News Article

UK’s Pioneering Last Mile Delivery


LONDON, UK – Whilst major UK logistics companies such as Royal Mail and DPD have launched their own e-cargobike trials, another UK company is showing e-cargobike last mile delivery can go beyond the trial stage to challenge the diesel van delivery culture. The company is called and started life in 2017 after receiving an Innovation Award from the Department for Transport.

UK’s Pioneering Last Mile Delivery
UK supermarket chain Sainsbury is one of the clients of – Photo offer a zero-emission last-mile all-in delivery service for national retailers and grocers providing both bike and rider, and offer a real and viable alternative to the domination of van delivery. The company began with three staff and a small team of riders undertaking trials, but they now have two Hubs, 25 staff and new rider teams added regularly. Further Hubs look to be on the cards in London over the next few months, followed by other urban centres.

Flexibility Key’s Notting Hill centre is their administrative HQ, main workshop and training base. They also work from an Islington Hub serving stores in north and central London and have plans to open their third Hub in east London in the early summer.
Flexibility has been key to their success; “we work with all our clients to design bespoke solutions that dovetail with existing delivery and distribution infrastructure, and because clients’ home delivery systems vary considerably – from picking in store to the use of fulfilment centres or dark stores – we have to be flexible in our approach,” say co-founders Clare Elwes and James FitzGerald.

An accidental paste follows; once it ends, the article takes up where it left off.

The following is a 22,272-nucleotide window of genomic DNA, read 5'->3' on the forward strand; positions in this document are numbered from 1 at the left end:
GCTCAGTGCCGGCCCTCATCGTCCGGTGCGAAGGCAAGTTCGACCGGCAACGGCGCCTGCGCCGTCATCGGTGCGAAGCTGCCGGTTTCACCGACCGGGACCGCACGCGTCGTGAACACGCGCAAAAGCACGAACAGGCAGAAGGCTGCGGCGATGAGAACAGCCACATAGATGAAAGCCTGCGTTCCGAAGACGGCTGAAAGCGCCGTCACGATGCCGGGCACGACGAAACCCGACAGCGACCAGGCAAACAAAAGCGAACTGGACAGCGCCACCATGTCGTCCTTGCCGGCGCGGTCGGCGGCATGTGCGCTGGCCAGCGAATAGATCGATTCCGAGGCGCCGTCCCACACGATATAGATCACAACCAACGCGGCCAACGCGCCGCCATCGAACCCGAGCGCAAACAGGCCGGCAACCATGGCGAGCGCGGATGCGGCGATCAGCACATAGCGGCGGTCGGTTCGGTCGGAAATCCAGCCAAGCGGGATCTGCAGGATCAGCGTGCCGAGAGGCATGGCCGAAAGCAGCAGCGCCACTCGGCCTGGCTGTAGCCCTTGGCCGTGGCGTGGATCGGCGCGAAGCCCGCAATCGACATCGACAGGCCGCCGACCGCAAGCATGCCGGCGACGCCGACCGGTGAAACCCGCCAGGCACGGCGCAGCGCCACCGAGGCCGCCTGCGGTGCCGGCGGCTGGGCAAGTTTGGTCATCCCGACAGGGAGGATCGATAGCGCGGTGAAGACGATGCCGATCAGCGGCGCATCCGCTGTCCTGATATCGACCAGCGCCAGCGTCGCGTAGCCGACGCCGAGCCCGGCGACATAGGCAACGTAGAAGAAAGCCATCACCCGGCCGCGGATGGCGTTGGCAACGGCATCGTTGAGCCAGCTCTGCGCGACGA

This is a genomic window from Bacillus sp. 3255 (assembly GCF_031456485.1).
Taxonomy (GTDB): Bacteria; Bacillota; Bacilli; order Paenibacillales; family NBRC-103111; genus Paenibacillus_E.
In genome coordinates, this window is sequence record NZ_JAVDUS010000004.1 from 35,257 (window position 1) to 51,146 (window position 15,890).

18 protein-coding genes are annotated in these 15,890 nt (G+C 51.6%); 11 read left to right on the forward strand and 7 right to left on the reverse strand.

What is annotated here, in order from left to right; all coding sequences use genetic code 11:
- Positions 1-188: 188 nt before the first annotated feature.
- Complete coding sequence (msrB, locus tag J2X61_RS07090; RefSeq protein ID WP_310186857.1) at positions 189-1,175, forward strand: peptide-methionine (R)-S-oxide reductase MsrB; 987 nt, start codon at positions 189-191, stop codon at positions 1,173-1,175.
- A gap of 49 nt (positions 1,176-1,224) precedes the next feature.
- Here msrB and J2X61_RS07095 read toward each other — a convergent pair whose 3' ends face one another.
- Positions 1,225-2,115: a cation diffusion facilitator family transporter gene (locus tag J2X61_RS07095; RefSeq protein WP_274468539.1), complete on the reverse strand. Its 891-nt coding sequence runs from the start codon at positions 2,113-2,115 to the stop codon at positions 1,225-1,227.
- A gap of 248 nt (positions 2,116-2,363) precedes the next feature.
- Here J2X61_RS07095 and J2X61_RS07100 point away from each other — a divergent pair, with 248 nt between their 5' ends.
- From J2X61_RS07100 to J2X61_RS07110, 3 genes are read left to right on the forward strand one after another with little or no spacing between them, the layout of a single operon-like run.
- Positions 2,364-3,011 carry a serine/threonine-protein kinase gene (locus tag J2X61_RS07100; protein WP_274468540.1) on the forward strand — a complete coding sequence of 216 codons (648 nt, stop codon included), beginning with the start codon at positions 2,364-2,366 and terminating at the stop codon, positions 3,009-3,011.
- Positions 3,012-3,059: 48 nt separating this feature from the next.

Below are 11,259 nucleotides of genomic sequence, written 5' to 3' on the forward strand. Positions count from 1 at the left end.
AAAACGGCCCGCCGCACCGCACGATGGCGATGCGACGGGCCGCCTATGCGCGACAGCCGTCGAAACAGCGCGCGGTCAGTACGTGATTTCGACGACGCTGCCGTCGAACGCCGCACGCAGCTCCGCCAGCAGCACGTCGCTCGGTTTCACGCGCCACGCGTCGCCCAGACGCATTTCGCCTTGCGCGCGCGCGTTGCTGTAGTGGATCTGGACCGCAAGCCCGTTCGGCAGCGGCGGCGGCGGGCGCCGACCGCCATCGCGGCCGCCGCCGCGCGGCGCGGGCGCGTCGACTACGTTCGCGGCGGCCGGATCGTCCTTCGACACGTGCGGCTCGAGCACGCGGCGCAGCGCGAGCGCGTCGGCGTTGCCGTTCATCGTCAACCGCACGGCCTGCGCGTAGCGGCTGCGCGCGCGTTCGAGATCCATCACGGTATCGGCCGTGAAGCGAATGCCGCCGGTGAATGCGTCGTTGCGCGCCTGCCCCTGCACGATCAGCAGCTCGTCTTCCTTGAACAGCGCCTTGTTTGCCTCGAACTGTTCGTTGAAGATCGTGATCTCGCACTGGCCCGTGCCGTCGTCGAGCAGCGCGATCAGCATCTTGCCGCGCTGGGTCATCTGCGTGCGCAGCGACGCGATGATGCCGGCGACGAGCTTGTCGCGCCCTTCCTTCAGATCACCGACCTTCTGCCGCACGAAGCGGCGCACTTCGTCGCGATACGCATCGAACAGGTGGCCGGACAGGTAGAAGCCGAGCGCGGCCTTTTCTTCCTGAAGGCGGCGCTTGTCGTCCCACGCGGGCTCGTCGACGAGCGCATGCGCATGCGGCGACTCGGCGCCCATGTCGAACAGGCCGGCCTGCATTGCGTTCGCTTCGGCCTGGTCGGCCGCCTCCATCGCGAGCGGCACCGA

“Electric cargo bikes are efficient, diesel and electric vans are not."

E-cargobikes becoming embedded in commercial systems gives one example of how e-cargobike delivery really is gaining commercial traction; “Unlike other grocers, who have enormous sunk costs in diesel van-based delivery platforms, the Co-op are unique in having launched their home delivery offer straight to e-cargobikes. Because they are also picking instore, they can offer customers delivery in under two hours from order. We will see many more customers choosing to shop with retailers that offer sustainable delivery.”

They also say the tools are beginning to appear that will allow consumers to choose sustainable last mile delivery. ‘Recently Cross River Partnership, working with local authorities across London, has published a directory, the Ultra-low Emission Supplier Directory.

E-bike background vital

Elwes and FitzGerald come from an e-bike not a logistics background and believe this has been vital to their success; “We understand the product well – its capabilities and its quirks. We can approach the problem of the last mile unencumbered by industry norms.”

They chose narrower width two-wheel ZEG e-cargo bikes, heavily modified by themselves, as they can more effectively utilise cycle lanes, filter safely through standing traffic and park right outside customers’ homes and offices to make deliveries. Three wheeled cargo bikes don’t fit their business model – they are less agile and still hampered by congestion.